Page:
State House passes elections bill

The Minnesota House passed an omnibus elections bill today that would allow eligible voters to cast absentee ballots without stating a reason for not voting in person on Election Day.

The vote was 74-60, with only one two Republican joining Democrats on the prevailing side. That doesn’t appear to meet the “broad bipartisan support” standard that DFL Gov. Mark Dayton has said he’ll require to sign election law changes.

In addition to no-excuse absentee voting, the bill includes higher thresholds for taxpayer-funded recounts, tighter controls over felon voting rights and a reduction in Election Day vouching.

There’s also a change in way statewide elections would proceed if a majority candidate dies or is incapacitated.

Rep. Steve Simon, DFL-St. Louis Park, said unlike the process that followed the death of U.S. Sen. Paul Wellstone in 2002, the state would wait and hold a special election for the affected contest in February.

“That election would have been postponed. Not the whole general election obviously, but for that office,” Simon said. “We’d postpone it for three months in essence.”

The lone One of two GOP votes came from Rep. Tim Sanders, R-Blaine, who praised Simon for his bipartisan approach to the bill. But Sanders explained that while his fellow Republicans might like the House bill, they’re concerned with the Senate elections bill. That bill includes early voting and a June primary.

“When we look at the Senate provisions, my side of the aisle has a lot of cause for concern, as to what the bill coming back from conference committee could look like,” Sanders said.

Rep. Simon amended the bill to remove a provision linking Minnesota’s electoral votes to the presidential candidate who wins the national popular vote. The House debated that proposal separately as a stand-alone bill. Simon said awarding the states electoral votes to the popular vote winner is a matter of fairness.

“In a number of occasions, the second-place votegetter won the presidency of the United States,” Simon said. “I don’t know how we explain it, but I know how we can fix it.”

Support and opposition for the change crossed party lines. The bill failed 62-71. But then House Majority leader Erin Murphy, DFL-St. Paul, quickly resurrected the measure and send it to the House Rules Committee.

  • kohler

    A survey of Minnesota voters showed 75% overall support for a national popular vote for President.

    Support was 84% among Democrats, 69% among Republicans, and 68% among others.

    By age, support was 74% among 18-29 year olds, 73% among 30-45 year olds, 77% among 46-65 year olds, and 75% for those older than 65.

    The National Popular Vote bill would guarantee the Presidency to the candidate who receives the most popular votes in all 50 states (and DC).

    Every vote, everywhere, would be politically relevant and equal in presidential elections. No more distorting and divisive red and blue state maps. There would no longer be a handful of ‘battleground’ states where voters and policies are more important than those of the voters in 80% of the states that now are just ‘spectators’ and ignored after the conventions.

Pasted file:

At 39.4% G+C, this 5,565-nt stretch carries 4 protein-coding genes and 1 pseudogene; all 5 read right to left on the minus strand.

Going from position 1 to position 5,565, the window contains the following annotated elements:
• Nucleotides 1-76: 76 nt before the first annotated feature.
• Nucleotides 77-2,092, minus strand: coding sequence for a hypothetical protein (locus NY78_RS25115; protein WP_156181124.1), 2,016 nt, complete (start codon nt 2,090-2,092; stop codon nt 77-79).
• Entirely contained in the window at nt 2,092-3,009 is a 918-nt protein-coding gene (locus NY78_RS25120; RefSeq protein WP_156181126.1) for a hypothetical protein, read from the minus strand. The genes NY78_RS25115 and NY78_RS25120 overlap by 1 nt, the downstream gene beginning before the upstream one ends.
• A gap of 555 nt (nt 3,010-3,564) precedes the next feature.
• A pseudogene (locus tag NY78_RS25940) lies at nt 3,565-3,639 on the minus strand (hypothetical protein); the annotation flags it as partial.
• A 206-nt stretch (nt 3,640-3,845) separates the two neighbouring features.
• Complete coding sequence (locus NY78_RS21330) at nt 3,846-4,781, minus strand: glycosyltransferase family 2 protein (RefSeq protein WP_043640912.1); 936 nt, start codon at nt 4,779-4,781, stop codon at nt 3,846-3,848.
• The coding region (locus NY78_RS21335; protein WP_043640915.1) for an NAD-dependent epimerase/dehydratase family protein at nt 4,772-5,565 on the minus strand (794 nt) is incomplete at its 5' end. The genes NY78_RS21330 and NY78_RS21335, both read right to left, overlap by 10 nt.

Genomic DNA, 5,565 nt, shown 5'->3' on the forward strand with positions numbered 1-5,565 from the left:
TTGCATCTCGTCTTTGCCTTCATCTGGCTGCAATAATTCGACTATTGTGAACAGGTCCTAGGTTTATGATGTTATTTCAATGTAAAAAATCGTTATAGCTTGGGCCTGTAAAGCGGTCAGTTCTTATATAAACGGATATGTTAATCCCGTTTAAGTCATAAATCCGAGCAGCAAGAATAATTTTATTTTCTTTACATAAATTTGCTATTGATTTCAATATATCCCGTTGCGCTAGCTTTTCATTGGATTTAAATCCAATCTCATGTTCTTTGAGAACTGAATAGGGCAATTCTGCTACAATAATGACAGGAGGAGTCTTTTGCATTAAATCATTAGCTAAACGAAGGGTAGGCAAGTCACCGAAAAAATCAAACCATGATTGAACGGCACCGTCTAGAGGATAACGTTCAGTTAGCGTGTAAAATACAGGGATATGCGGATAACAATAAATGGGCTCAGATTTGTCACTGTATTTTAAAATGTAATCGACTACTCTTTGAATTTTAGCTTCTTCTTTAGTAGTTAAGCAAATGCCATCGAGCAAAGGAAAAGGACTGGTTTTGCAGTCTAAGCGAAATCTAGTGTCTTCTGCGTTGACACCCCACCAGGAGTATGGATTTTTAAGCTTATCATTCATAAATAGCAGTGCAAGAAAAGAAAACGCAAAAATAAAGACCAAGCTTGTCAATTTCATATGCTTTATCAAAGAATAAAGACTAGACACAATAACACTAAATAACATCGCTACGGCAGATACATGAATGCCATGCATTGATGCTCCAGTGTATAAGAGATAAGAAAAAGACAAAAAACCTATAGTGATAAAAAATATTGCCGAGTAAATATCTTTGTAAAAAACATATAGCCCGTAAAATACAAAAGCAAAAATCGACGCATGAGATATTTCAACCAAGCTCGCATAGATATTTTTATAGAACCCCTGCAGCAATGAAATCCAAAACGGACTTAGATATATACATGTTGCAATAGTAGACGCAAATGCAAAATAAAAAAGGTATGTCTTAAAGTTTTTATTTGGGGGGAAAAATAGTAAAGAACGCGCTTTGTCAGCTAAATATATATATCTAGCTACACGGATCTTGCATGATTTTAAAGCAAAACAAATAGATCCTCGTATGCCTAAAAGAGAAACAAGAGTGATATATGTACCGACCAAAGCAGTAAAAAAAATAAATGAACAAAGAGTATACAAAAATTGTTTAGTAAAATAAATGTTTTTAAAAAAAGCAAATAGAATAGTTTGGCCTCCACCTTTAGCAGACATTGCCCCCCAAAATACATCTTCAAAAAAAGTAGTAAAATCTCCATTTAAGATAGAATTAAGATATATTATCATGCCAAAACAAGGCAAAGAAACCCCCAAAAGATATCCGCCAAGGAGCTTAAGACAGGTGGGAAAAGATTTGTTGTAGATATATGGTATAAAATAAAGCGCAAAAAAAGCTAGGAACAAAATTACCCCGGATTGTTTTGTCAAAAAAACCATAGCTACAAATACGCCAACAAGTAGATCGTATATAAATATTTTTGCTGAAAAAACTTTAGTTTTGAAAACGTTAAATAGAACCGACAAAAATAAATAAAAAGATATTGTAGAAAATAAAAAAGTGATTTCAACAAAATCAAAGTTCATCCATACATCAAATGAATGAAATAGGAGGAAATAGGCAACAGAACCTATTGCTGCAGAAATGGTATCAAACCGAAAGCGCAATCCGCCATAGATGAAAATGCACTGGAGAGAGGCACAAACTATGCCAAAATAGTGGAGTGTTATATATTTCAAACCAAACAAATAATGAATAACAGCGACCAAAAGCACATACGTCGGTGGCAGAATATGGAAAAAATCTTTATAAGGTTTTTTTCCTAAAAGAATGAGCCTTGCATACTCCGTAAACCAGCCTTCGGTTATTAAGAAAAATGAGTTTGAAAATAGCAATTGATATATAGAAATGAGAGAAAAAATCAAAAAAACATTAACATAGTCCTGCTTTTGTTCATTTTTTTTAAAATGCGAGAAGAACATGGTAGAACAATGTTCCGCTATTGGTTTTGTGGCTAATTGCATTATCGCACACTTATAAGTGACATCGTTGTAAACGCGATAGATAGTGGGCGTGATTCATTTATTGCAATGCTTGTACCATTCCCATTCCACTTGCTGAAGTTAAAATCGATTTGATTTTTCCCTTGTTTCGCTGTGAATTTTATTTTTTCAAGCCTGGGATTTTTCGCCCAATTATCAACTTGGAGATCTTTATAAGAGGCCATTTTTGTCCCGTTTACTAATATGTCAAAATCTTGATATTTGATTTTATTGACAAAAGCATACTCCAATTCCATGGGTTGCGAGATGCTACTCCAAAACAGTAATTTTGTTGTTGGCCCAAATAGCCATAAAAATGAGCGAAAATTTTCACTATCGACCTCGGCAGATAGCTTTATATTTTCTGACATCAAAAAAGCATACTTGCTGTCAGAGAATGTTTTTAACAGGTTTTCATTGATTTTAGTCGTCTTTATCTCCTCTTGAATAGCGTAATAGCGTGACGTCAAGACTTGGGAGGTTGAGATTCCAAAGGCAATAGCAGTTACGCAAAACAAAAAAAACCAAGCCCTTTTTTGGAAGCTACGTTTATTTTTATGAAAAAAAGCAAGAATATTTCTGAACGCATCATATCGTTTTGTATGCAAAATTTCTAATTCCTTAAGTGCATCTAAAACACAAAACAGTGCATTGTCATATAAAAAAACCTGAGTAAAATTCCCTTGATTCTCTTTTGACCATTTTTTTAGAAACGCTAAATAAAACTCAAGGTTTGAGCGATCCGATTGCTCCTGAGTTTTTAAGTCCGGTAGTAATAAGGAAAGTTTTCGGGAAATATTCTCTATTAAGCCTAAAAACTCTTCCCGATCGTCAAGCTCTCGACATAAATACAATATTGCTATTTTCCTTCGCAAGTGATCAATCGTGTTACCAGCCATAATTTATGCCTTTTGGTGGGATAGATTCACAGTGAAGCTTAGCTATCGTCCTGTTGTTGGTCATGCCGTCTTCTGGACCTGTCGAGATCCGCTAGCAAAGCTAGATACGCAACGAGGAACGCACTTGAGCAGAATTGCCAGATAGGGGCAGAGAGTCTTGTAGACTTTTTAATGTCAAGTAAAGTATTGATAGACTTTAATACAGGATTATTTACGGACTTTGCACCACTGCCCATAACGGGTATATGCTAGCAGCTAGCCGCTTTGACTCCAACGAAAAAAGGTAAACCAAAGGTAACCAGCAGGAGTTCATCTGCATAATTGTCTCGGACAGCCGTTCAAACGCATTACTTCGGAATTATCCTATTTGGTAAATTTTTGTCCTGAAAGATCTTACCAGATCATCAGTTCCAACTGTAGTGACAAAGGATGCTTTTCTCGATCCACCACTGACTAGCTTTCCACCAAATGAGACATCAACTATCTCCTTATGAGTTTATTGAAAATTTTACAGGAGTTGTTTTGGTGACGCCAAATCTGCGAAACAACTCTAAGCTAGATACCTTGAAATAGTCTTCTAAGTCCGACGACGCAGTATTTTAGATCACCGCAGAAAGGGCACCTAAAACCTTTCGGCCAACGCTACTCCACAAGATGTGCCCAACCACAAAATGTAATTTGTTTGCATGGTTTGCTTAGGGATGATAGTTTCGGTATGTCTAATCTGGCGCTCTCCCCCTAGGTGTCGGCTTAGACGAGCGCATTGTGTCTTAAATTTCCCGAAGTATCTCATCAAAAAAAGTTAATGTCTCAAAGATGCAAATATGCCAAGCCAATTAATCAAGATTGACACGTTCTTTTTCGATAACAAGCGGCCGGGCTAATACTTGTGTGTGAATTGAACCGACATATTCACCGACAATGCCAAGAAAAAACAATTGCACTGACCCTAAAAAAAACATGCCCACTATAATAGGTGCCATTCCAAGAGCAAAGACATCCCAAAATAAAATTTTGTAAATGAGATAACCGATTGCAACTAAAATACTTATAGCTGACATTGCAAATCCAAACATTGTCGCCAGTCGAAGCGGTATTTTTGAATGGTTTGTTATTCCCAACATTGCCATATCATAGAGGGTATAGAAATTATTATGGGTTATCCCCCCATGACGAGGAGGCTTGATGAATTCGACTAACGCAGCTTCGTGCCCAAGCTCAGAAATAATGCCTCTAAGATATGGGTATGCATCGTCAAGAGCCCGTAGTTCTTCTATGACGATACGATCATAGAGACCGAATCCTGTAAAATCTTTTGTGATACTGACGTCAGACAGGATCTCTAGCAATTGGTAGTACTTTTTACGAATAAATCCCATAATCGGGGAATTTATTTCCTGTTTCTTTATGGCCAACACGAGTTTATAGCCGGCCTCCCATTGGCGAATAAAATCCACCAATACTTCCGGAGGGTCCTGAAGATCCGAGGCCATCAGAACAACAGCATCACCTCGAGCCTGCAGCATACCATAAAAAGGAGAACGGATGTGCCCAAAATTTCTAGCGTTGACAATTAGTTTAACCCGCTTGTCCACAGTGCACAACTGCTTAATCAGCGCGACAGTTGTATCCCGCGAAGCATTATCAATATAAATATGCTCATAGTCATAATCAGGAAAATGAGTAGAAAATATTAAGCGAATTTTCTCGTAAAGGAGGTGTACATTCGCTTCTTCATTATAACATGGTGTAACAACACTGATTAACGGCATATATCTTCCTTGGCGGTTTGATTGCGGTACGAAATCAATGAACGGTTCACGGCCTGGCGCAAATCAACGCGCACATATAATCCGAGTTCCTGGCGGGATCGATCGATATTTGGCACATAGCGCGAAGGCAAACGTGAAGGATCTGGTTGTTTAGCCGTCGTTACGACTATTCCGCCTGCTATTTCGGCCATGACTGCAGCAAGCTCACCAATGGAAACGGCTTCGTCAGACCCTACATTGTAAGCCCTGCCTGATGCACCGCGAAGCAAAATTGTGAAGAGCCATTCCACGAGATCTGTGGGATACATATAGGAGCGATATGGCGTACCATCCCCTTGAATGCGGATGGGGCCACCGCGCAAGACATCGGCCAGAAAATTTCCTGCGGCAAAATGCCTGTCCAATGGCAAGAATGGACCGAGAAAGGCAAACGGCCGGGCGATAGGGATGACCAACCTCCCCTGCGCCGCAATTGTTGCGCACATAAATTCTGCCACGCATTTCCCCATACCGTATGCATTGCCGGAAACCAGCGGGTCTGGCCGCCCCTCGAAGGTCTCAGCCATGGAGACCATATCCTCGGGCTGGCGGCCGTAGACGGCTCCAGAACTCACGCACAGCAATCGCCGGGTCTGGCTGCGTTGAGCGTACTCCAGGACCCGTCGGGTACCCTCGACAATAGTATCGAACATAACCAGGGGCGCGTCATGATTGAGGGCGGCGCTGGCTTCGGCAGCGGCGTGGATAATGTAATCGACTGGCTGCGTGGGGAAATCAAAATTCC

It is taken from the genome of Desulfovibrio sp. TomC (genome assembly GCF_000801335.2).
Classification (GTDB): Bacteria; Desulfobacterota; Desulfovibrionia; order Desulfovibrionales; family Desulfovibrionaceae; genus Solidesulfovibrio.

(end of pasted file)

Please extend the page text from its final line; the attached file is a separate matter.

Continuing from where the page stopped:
When the bill is enacted by states with a majority of the electoral votes– enough electoral votes to elect a President (270 of 538), all the electoral votes from the enacting states would be awarded to the presidential candidate who receives the most popular votes in all 50 states and DC.

    The presidential election system that we have today was not designed, anticipated, or favored by the Founding Fathers but, instead, is the product of decades of evolutionary change precipitated by the emergence of political parties and enactment by 48 states of winner-take-all laws, not mentioned, much less endorsed, in the Constitution.

    The bill uses the power given to each state by the Founding Fathers in the Constitution to change how they award their electoral votes for President. Historically, virtually all of the major changes in the method of electing the President, including ending the requirement that only men who owned substantial property could vote and 48 current state-by-state winner-take-all laws, have come about by state legislative action.

    In Gallup polls since 1944, only about 20% of the public has supported the current system of awarding all of a state’s electoral votes to the presidential candidate who receives the most votes in each separate state (with about 70% opposed and about 10% undecided). Support for a national popular vote is strong among Republicans, Democrats, and Independent voters, as well as every demographic group in virtually every state surveyed in recent polls in recent closely divided Battleground states: CO – 68%, FL – 78%, IA 75%, MI – 73%, MO – 70%, NH – 69%, NV – 72%, NM– 76%, NC – 74%, OH – 70%, PA – 78%, VA – 74%, and WI – 71%; in Small states (3 to 5 electoral votes): AK – 70%, DC – 76%, DE – 75%, ID – 77%, ME – 77%, MT – 72%, NE 74%, NH – 69%, NV – 72%, NM – 76%, OK – 81%, RI – 74%, SD – 71%, UT – 70%, VT – 75%, WV – 81%, and WY – 69%; in Southern and Border states: AR – 80%, KY- 80%, MS – 77%, MO – 70%, NC – 74%, OK – 81%, SC – 71%, TN – 83%, VA – 74%, and WV – 81%; and in other states polled: AZ – 67%, CA – 70%, CT – 74%, MA – 73%, MN – 75%, NY – 79%, OR – 76%, and WA – 77%. Americans believe that the candidate who receives the most votes should win.

    The bill has passed 31 state legislative chambers in 21 states with 243 electoral votes. The bill has been enacted by 9 jurisdictions with 132 electoral votes – 49% of the 270 necessary to go into effect.

    NationalPopularVote

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